March 20, 2010

McFarlin, Bears rewrite a happy ending

More news about: Washington U.
The Bears are No. 1 after beating Hope 65-59 for the 2010 Division III women's basketball championship.
Photo by Joe Angeles, WUSTL Photo Services

By Gordon Mann
D3sports.com

BLOOMINGTON, Ill. -- When Jaimie McFarlin got ready in the Washington U. locker room to play George Fox in the national championship game a year ago, the senior knew it might be her last college basketball game. 

It didn’t have to be – she had a medical redshirt from the 2007-08 season that she could use if she wanted. But she had already had a full career. 

Two trips to the Division III final four. Two conference championships. Top five finishes for rebounding and blocked shots in school history. 

“Before we went to last year’s Final Four, I had sort of decided, ‘If we win the national championship, I don’t know (if I’ll return),” recalls McFarlin. She had been an Academic All-UAA selection twice and was getting ready to graduate from the College of Arts and Sciences with honors. She had celebrated Senior Night with her teammates a couple weeks earlier, a traditional farewell for senior athletes.

But then George Fox defeated Washington U. in the national championship game 60-53 and McFarlin thought about the decision some more. “I got a little time off after we lost to George Fox and I just took a good break from basketball, but I realized I still had a passion for it,” says McFarlin. “I was still missing my teammates, missing the sound of the balls in the gym so I decided, “Yeah, I’m going to go back.” 

So McFarlin took classes in the university’s MBA program and returned for a fifth season. Like most other seasons in St. Louis, this one had a lot of victories. The Bears went 23-2 in the regular season and won another UAA title. They advanced through the regional round of the NCAA tournament by beating Maryville (Tenn.) and host Thomas More. They survived a rematch against George Fox in the sectional finals and earned another trip to the Final Four for a rematch of last year’s national semifinal against Amherst.

Unlike last year when Washington U. beat Amherst 65-49, the Lord Jeffs exerted their will early in Friday’s game, scoring the first 10 points and leading 28-18 at the break. Trailing by 12 with nine minutes to play in the second half, the Bears showed the poise and balanced attack that makes them so hard to beat each March. McFarlin completed a three point play to cut the Amherst lead to seven. Zoe Unrue and Claire Schaeperkoetter hit threes in consecutive possessions to pull Washington U. within one. Then Unrue struck again from behind the arc to cap the Bears’ 24-12 run and pull them even at 58.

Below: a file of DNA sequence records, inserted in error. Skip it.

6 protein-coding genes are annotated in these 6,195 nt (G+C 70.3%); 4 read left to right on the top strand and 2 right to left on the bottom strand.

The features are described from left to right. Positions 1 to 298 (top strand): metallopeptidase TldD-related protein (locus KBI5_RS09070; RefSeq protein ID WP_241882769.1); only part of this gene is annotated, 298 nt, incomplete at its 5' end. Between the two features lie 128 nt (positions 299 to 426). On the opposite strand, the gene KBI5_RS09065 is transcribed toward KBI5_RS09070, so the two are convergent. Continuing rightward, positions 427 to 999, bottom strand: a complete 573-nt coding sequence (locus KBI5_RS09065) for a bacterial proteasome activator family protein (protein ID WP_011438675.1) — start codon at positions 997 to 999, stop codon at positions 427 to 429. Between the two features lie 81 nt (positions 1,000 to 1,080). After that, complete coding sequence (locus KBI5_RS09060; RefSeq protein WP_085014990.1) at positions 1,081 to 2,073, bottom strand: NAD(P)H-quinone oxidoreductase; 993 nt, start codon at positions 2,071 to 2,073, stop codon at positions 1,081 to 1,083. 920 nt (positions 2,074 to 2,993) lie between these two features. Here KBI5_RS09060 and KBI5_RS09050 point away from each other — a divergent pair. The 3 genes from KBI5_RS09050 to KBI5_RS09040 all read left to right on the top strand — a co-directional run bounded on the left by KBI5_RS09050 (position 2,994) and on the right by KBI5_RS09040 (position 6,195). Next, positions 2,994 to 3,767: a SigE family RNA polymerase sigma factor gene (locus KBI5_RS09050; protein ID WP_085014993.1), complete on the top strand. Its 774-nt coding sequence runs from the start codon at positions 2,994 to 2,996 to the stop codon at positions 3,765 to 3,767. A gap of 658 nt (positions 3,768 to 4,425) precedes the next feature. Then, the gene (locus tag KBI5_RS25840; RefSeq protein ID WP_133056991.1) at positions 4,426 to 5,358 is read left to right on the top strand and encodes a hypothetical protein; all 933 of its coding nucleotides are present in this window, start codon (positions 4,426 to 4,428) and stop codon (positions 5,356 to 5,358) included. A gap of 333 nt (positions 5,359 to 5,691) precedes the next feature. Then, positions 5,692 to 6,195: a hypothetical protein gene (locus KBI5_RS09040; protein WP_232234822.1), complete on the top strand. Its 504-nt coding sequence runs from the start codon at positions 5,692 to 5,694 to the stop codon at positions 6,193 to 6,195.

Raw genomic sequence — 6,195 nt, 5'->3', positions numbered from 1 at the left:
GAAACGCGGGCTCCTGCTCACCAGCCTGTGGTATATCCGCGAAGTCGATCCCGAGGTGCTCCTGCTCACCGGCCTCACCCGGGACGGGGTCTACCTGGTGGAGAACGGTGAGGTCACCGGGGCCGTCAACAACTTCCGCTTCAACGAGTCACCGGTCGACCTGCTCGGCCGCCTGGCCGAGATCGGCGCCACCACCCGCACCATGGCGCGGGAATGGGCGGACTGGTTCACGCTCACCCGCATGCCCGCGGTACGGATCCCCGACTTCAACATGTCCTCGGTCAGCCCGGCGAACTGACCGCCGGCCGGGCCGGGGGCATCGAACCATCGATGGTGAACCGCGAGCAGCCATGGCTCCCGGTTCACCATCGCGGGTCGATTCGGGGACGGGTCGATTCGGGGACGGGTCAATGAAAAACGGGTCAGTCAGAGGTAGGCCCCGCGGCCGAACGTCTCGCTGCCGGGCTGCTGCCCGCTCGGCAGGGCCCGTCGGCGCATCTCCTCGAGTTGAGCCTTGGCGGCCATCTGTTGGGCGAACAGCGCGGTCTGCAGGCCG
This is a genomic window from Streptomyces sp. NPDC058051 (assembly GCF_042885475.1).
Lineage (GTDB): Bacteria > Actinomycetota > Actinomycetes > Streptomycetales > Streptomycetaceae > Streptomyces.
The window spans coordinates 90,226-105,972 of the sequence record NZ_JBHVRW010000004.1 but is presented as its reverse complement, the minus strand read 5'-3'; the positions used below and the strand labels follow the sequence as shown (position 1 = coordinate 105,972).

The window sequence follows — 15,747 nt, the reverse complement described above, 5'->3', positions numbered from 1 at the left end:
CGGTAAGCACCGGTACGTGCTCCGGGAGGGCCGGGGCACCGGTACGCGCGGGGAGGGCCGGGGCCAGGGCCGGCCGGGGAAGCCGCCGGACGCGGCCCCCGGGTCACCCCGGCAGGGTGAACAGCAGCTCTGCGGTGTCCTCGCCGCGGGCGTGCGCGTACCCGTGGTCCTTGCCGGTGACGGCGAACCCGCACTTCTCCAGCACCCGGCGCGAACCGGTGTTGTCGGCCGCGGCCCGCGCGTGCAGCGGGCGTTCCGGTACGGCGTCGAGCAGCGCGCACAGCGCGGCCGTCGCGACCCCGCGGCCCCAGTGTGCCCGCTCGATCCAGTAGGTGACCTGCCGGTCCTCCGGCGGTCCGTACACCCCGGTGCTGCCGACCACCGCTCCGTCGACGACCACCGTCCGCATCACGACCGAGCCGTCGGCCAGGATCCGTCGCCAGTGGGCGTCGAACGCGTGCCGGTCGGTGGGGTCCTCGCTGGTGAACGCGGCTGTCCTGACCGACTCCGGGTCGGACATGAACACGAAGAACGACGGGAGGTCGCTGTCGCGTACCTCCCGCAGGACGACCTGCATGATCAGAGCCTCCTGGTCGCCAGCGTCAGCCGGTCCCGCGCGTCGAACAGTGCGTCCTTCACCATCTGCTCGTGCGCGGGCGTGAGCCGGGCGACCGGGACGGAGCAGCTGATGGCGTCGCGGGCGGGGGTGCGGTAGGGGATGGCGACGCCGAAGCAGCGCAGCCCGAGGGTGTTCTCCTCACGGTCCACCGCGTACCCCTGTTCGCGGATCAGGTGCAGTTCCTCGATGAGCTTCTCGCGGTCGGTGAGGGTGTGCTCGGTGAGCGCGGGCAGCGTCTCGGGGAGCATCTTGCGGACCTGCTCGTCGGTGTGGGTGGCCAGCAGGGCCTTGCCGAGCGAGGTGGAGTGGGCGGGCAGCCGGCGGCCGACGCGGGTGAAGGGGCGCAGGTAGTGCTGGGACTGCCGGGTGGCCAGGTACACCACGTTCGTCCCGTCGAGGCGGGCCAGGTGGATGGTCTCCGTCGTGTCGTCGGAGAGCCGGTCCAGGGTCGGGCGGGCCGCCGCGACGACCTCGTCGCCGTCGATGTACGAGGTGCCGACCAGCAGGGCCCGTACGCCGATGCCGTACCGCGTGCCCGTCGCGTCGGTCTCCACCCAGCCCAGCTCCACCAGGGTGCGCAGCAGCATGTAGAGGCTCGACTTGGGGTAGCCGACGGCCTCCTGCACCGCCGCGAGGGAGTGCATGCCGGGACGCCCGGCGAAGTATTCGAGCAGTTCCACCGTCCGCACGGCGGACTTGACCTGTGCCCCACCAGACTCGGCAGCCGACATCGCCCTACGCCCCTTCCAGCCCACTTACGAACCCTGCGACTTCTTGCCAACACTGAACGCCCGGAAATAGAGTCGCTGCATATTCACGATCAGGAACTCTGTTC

With the game tied at 64 and less than a minute to play, Bears senior Janice Evans sailed a pass into the back court where Amherst’s Caroline Stedman picked it up. Stedman appeared to have an open layup but Bears guard Alex Hoover raced back to foul her with 22 seconds left. Stedman, a 79 percent free throw shooter entering the game, missed both and regulation ended tied at 64. The Bears scored the first 12 points in overtime and never looked back, winning 86-75.

That gave McFarlin, Unrue, Evans and fellow senior Stacey Niese one last chance to win a national championship. They had come up just short against DePauw in the 2007 title game. They lost to George Fox in 2009. And for McFarlin, unlike 2009, this really was the last chance. “You do realize this really is the last time. There is no doubt in mind.” McFarlin said earlier in the week. “There is no sixth year. There is no seventh year.”

This year the Bears seized control of the championship game against Hope with a 12-2 run in the second half. McFarlin grabbed two rebounds to give her 1,000 in her career, becoming the only Bear to reach that milestone. Then she grabbed 13 more along the way. Unrue shook off some early jitters and used her quickness to create enough space for her smooth mid range jumper. Hoover scored 10 points in the last three minutes, including eight late free throws to ice the victory. Fittingly, it was McFarlin who scored the final points in the Bears’ 65-59 win.

Washington U. secured its fifth national championship, which is more than any other school in Division III women’s basketball. But this one is different from the four consecutive titles won from 1998 through 2001. Those teams featured All Decade Honorees Alia Fischer and Tasha Rodgers. This one didn’t even have an All American. But it had exceptional balance with several players – Unrue, McFarlin, Evans, Hoover – who could get a big basket when the Bears needed one. It had the depth and strength in the front court to make life difficult for opposing forwards. It had the size and athleticism in the backcourt to shut down opposing guards. And it had the steady hand of coach Nancy Fahey who just keeps winning, year after year.

With the Walnut and Bronze in hand and a grin on her face, McFarlin began to think about how she had rewritten the end of her college basketball career. “Even when I was shooting those last free throws, I was like, ‘It’s still not over.’ I think when the confetti started falling – and it was real confetti and not the stuff in my dreams – that was about the time when I realized we really won.”

Some dreams do come true. Sometimes you can rewrite a happy ending.

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